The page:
Ex OSHA Investigator Asserts DOE & DOL Inspector General not telling whole truth to elected officials regarding Nuclear Exposure

(c) 2014 by Tony Rutherford (Attribution Permitted)
Ex OSHA Investigator Asserts DOE & DOL Inspector General  not telling whole truth to elected officials regarding Nuclear Exposure

A former OSHA certified investigator and union safety officer  at the Portsmouth Gaseous Diffusion Plant, Piketon, Ohio, has alleged that previous Department of Energy and Department of Labor Inspector General investigations contained glaring oversights. Due to the oversights, American taxpayers have allegedly paid billions of dollars in wrongful incentives to certain nuclear plant contractors. Simultaneously, thousands of energy workers have not been properly compensated for occupational illnesses.

Charles Lawson ,  the investigator certified through the late 90s,  has provided documents that demonstrate alleged criminal activities not reported and/or investigated by Department of Energy and Department of Labor inspector generals.
These oversights have been documented at Portsmouth, but recent news articles have suggested similar patterns at decommissioning and demolition activities at Rocky Flats, Hanford, and elsewhere.

Although certain aspects were brought to the attention of members of the U.S. House of Representatives and U.S. Senate,  action was limited. Lawson has specifically demonstrated that in  one instance a 41 page report was shortened to 12 pages (when provided to Senators)  to prevent revelation of acts that could have civil and criminal liabilities.

The oversights are contained in a thousand  pages of documentation which require significant knowledge of physics, chemistry, statutory mandates, knowledge of the long radiation illness latency period (often 20 years or more) and knowledge of safety requirements where diminished portrayal of facility actions, such as  worker radiation exposures showing lower amounts than received or diminishing the number of workers affected.

Lawson, who had prior military  law enforcement training, fell into this abyss of documented oversights while investigating one incident.
Ex OSHA Investigator Asserts DOE & DOL Inspector General  not telling whole truth to elected officials regarding Nuclear Exposure

These documents and reports illustrate that when DOE entered into a privatization agreement with the United States Enrichment Corp., USEC acquired the radioactive weapons materials on the properties. At that time, Portsmouth also received shipments from Russia, which under agreement was selling uranium from weapons for reuse  in nuclear reactors. Unfortunately, the Russians  sent "dirty" uranium for downblending, Lawson said. It contained technicum, Californium, neptunum and plutonium. The Russian material recycling in his opinion  has poisoned an entirely new generation of workers who were not told of the additional materials.

One portion of the allegations include  concealment of the degree of enrichment ( three or four percent assay; actual up to 97%)  of  radioactive materials handed by workers at PGDP and the Huntington Pilot Plant (now raised and buried). The HPP received uranium contaminated piping and metals containing nicckel for recycling from Portsmouth and other diffusion plants. Degrees of enriched uranium were portrayed by DOE/USEC as 5%, but Lawson said people working in Portsmouth before cylinder removal received 97% weapons grade doses.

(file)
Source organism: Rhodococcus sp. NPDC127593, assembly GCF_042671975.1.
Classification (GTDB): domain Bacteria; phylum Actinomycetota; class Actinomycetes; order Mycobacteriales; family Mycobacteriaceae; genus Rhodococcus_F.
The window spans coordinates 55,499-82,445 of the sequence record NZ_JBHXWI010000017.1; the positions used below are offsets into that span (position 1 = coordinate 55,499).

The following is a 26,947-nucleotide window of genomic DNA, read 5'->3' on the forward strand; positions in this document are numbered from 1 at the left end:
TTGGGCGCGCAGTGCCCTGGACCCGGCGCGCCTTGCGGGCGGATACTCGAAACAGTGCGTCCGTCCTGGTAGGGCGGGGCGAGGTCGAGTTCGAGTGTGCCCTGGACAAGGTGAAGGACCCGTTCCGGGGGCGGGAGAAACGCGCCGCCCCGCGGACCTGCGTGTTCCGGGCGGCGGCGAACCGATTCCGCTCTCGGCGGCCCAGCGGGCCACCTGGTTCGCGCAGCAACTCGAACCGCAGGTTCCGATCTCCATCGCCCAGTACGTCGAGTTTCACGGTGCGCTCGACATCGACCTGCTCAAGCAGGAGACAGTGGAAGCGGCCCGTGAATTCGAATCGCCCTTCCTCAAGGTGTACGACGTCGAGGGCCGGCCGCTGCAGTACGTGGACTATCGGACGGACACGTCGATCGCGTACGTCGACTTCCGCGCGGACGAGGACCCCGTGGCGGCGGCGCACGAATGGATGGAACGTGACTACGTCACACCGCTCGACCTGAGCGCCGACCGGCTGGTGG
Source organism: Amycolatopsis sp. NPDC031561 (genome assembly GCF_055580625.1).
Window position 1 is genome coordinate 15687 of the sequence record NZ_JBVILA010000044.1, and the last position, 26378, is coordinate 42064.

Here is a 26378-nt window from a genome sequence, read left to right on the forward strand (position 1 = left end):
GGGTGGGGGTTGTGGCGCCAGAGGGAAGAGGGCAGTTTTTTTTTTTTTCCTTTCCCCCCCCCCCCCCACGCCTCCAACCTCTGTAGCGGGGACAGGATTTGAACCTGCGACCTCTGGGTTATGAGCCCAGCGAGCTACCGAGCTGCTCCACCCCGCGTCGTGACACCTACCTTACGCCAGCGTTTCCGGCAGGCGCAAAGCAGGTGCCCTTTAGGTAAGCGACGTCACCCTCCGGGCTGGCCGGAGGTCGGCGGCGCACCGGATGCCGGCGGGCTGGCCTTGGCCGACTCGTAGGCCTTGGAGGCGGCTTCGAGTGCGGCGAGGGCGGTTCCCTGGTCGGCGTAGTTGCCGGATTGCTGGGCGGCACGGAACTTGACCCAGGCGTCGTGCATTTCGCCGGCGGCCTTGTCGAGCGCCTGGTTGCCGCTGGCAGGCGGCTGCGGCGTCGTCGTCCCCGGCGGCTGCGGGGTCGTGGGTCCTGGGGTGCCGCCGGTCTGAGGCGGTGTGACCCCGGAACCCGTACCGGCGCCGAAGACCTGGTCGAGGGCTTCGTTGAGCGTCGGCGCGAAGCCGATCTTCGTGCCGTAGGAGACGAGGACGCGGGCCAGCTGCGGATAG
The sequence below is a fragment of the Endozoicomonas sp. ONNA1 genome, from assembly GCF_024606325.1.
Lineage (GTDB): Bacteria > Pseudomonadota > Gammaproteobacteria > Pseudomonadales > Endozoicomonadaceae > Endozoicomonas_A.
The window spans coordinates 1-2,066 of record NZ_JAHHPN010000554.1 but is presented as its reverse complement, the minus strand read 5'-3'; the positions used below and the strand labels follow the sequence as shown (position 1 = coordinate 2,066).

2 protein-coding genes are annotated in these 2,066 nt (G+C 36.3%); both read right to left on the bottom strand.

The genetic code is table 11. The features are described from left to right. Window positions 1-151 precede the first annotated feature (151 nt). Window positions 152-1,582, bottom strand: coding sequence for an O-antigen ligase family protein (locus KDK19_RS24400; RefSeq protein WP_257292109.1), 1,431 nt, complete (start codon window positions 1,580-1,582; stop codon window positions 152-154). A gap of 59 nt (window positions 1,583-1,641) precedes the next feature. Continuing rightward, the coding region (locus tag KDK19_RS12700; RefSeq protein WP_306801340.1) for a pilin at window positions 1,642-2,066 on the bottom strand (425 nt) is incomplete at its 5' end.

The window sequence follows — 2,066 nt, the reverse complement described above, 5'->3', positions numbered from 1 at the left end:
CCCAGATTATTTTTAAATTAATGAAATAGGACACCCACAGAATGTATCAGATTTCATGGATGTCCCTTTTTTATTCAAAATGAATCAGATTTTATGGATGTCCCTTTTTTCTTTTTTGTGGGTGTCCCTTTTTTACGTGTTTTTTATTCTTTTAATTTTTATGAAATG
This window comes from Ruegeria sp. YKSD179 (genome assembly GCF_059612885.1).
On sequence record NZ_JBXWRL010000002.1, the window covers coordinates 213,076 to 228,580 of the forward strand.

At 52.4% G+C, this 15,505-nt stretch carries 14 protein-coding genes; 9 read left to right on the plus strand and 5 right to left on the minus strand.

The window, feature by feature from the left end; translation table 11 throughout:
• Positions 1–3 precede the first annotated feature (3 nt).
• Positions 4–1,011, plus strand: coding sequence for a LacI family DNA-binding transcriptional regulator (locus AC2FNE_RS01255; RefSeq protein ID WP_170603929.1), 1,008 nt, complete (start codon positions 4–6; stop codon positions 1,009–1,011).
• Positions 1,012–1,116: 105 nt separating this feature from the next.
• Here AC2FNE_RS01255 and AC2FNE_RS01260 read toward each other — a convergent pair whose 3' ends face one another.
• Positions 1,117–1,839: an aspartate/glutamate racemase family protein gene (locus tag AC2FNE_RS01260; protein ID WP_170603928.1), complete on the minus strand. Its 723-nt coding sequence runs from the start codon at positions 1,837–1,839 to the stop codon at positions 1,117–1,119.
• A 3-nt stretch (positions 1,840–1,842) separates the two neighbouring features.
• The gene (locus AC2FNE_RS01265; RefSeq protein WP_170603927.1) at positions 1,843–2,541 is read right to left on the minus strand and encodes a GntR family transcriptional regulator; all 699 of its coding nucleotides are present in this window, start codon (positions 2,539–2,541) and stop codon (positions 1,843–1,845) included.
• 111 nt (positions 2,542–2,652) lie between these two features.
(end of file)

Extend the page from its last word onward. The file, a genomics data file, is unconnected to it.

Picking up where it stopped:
"We were told in the process class that Russian had a 68%." (See PDF for a sample of now unclassified readings for Portsmouth showing 97% assay.)

Due to flawed methodologies and oversights, such as dose reconstruction formulas , most workers have not received benefits. This is due to such actions as  the purposeful destruction of original dose records and, in Piketon, the disconnection of wired radiation warnings so employees would not know they were working in contaminated locations.

Having worked on a mortality study regarding chemical and radiation exposures at  Piketon, Lawson has previously opined  1,800 deaths as homicide which resulted  from rigging the safety system  to not function. Later when OSHA fined company $2,500 for destruction of employee radiation exposure records, Lawson complained that the amount could have been  $100,000 per destroyed record. An OSHA official in Cincinnati told Lawson that if the maximum fines were levied then "OSHA would have been in court for the next 50 years or longer. They did not have the money to fight DOE and USEC in the court cases. "The people harmed would have sued DOE , USEC, and contractors which would have drug OSHA into court. If they  had levied anover a $100,000,000 fine against USEC and  Lockheed, OSHA would have to be paying people to go to court to testify for the next 50 years," Lawson explained. (See download )

Lawson told of "seeing it all" as an eyewitness and in his opinion, the actions amount to "murder. They were (covering it up) for profit. That's racketeering. The people died because they bypassed safety systems."

 "Everything I saw is admissable in court."

Lawson has insight too  into improprieties during the 21st Century D & D clean up projects at Piketon.

He has been told  that current (i.e. 2014) workers and those that have worked on the D & D of the facility "cut clogged pipes with UF6  (enriched uranium) inside." The six to eight inch pipes were clogged with 90% assay and above. A source told Lawson,  "I could barely put my little finger inside a clogged pipe."

Which leads to an unanswered question: Where did the D & D removed clogged pipes go? He asserted that at least one truck went to Paducah, unmarked for radioactive transport.  Hand held meters  at the Paducah Gaseous Diffusion Plant went off, resulting in that truck being sent back to Piketon marked Yellow Two.

But what happened to other trucks containing radioactive pieces from the process building?

"Did they put [the waste] in a bin at a nuclear dump or are they dumping it somewhere in a local dump until someone gets sick," he asked?